AE | Volumes | Asian Ethnology 76 (2)

Anshu Malhotra and Siobhan Lambert-Hurley, eds., Speaking of the Self: Gender, Performance, and Autobiography in South Asia

Rohini Shukla

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Anshu Malhotra and Siobhan Lambert-Hurley, eds., Speaking of the Self: Gender, Performance, and Autobiography in South Asia Durham and London: Duke University Press, 2015. 312 pages. Cloth, $94.95, ISBN: 978-0-8223-5983-8. Paperback, $26.95, ISBN: 978-0- 8223-5991-3. doi: 10.1215/9780822374978.

This work is a panoramic compilation of ten essays that explore women’s autobiographical writings from South Asia. The central argument of this book, fleshed out in an erudite stand-alone introduction, is that autobiographical writings articulate performing selves—not a priori, autonomous, and decontextualized givens. Performing selves, or more aptly performing bodies, are polysemic and relational—the locus of multiple, often conflicting identities. Premised on this idea, each essay unravels how “one can be a different person at separate times” (13), always imbricated with, informed by, and responding to varied social, historical, and religious contexts.

The understanding that autobiography is a male European prerogative, Rousseau’s Confessions being the prototype, emerged in mid twentieth-century literary discourses “in response to the end of Empire, or out of fear for a new cultural relativism” (3). This book systematically debunks a cluster of implications of this persuasion: that women’s autobiographies lack introspection, individuality, honesty, and linear narration; that they make for poor social documentation; that they are all too easily subsumed into dominant nationalist and imperial ideologies; and importantly, that they are self-deprecatory, apologetic, and aesthetically sub par.

The first section is comprised of essays by Sylvia Vatuk, Ritu Menon, Asiya Alam, and Shubhra Ray. Vatuk explores how Urdu fictional novels shaped Zakira Ghouse’s sense of adolescent self. In her memoir composed in the 1950s, Ghouse retells her childhood passion for reading as a meticulous, even desperate search for women role models that granted imaginary mobility in a highly circumscribed and conservative household. Vatuk argues that contrary to displaying “structural features of femininity” (49), Ghouse’s memoir is informed by her education in the Islamic Indo-Persian biographical tradition, and an acute awareness of possible audiences.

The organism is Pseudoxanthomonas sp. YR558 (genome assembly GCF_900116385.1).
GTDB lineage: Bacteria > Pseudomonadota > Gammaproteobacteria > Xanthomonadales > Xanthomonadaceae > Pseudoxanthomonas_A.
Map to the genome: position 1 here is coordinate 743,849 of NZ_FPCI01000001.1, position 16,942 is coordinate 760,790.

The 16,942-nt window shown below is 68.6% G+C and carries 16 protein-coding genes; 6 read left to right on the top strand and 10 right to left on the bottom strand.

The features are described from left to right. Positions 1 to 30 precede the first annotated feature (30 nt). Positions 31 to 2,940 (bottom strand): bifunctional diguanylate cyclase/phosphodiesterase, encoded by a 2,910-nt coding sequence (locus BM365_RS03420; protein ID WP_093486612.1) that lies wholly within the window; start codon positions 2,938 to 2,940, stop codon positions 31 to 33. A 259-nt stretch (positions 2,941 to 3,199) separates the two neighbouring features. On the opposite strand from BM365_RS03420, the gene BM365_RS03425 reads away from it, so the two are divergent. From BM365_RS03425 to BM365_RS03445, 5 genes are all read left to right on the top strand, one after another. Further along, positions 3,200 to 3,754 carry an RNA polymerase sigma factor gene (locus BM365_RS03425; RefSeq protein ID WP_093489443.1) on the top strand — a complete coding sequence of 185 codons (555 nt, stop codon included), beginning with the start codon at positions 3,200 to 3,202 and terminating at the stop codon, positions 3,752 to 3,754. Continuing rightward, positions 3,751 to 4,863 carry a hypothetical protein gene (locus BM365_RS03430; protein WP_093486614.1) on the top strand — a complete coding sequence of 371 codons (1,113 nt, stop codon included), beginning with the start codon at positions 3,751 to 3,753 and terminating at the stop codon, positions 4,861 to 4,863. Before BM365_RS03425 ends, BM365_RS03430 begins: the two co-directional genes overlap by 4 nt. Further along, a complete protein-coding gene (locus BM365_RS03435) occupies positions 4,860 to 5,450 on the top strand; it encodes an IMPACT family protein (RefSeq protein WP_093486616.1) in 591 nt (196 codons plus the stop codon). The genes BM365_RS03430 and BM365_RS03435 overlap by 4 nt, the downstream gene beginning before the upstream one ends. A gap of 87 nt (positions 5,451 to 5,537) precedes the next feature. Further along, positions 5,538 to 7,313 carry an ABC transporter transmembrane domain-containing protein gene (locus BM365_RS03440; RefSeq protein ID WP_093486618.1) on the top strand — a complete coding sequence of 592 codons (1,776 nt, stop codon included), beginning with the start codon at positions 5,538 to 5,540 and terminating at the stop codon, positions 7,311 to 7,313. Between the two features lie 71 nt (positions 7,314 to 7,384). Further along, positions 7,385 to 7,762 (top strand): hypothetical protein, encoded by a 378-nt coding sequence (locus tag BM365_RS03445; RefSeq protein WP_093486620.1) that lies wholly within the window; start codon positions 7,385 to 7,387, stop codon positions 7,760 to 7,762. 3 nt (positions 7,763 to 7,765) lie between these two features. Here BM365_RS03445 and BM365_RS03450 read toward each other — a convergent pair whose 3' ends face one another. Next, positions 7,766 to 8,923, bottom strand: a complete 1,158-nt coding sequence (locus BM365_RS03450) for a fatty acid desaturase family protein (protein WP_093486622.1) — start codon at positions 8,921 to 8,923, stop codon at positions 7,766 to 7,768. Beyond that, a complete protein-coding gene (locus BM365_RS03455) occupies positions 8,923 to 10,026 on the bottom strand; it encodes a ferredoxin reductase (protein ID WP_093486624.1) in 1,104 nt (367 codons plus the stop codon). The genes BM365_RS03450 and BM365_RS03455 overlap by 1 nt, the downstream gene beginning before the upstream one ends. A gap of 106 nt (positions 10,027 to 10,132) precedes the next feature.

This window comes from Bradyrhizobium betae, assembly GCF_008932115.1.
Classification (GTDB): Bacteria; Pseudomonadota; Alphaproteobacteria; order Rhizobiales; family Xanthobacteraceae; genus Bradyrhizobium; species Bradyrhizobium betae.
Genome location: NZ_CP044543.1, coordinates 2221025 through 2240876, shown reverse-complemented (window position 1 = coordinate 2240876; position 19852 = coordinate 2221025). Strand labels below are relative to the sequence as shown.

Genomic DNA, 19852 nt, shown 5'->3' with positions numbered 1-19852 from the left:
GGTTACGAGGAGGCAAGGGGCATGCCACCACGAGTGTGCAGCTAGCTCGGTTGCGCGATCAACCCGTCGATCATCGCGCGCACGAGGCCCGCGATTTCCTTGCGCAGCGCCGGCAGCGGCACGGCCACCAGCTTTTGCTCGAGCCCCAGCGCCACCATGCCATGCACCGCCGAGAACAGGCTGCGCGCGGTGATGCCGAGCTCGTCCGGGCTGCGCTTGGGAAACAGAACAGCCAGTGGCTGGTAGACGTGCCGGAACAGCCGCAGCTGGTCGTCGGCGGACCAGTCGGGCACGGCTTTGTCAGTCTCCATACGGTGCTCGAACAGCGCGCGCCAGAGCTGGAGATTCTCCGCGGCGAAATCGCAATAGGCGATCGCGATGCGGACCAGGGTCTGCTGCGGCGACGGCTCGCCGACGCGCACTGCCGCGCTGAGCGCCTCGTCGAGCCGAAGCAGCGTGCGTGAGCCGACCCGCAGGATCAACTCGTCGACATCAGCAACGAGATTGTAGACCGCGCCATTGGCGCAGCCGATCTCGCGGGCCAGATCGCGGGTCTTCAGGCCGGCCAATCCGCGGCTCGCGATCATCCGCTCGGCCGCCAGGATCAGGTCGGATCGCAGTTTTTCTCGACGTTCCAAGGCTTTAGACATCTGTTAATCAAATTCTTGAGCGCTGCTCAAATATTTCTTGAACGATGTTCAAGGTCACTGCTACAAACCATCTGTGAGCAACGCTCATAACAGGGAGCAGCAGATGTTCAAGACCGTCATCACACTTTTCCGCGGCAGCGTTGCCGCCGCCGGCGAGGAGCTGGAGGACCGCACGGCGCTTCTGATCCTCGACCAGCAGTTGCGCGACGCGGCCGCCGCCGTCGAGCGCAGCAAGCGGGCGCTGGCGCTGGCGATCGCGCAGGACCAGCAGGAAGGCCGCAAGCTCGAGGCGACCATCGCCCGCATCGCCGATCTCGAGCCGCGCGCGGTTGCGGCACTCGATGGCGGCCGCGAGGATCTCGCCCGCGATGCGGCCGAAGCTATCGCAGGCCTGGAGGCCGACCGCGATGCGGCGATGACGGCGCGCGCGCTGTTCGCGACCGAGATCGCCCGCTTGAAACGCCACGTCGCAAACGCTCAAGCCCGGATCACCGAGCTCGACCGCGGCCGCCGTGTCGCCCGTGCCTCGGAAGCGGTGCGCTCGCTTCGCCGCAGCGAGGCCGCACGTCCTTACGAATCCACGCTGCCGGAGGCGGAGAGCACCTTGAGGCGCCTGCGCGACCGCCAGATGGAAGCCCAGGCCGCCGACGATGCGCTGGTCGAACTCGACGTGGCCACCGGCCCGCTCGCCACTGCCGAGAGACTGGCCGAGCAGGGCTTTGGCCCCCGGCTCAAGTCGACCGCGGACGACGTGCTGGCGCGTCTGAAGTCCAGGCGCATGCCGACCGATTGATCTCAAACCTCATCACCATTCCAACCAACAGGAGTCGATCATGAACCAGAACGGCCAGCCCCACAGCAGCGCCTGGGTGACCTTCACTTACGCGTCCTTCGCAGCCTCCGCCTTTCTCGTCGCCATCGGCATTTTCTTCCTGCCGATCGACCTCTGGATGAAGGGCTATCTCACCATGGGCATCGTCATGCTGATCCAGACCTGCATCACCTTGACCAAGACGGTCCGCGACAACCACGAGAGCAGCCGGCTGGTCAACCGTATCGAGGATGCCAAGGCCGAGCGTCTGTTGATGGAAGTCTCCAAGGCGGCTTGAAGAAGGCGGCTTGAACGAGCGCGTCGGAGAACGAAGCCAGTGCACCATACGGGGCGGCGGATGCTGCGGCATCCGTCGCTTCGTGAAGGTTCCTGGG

Menon explores what writing meant for Nayantara Sahgal across her long career as a public figure. Going beyond the private–public binary, Menon traces a “secret” (67) that undergirds the differences in Sahgal’s memoirs. In the former, “the author’s personal and political selves are a harmonious whole” (68), optimistic about the promises of a nascent Indian nation and middle-class conjugal respectability. Menon argues that the latter, read alongside Sahgal’s personal letters and private interviews, is a “monument to a buried self” (70) that emerged and deceased in years of marital crisis between the publication of both volumes, and a simultaneous disillusionment with bourgeois aspirations.

Alam and Ray’s essays foreground an important methodological assertion of this book. Autobiographical writings “must be viewed through a lens of multiplicity where it is composed of different styles of self-narration and is closely related to the contexts of production” (73). Both essays argue against the thesis that women’s autobiographies, and therefore the personas they document, are uncritically subsumed into larger political ideologies. Alam reads Nazr Sajjad Hyder’s personal letters, diaries and memoirs that were eventually serialised in Urdu magazines, and Ray reads Kailashbashini Debi’s diary and personal letters, to reveal selves that negotiated reformist politics in colonial India. These negotiations are subtle (for instance, Hyder risked making her emotional life public to push against the presumed passivity of Muslim women, and Debi noted her reflections on instances of casteist hypocrisy in reformist Bengali households), but they are there nevertheless. The autobiographical self must, there- fore, be sought in a “kaleidoscope of its genres and its contexts” (90) far beyond the conventional likes of a first-person monologue that celebrates public achievements and teleological consistency.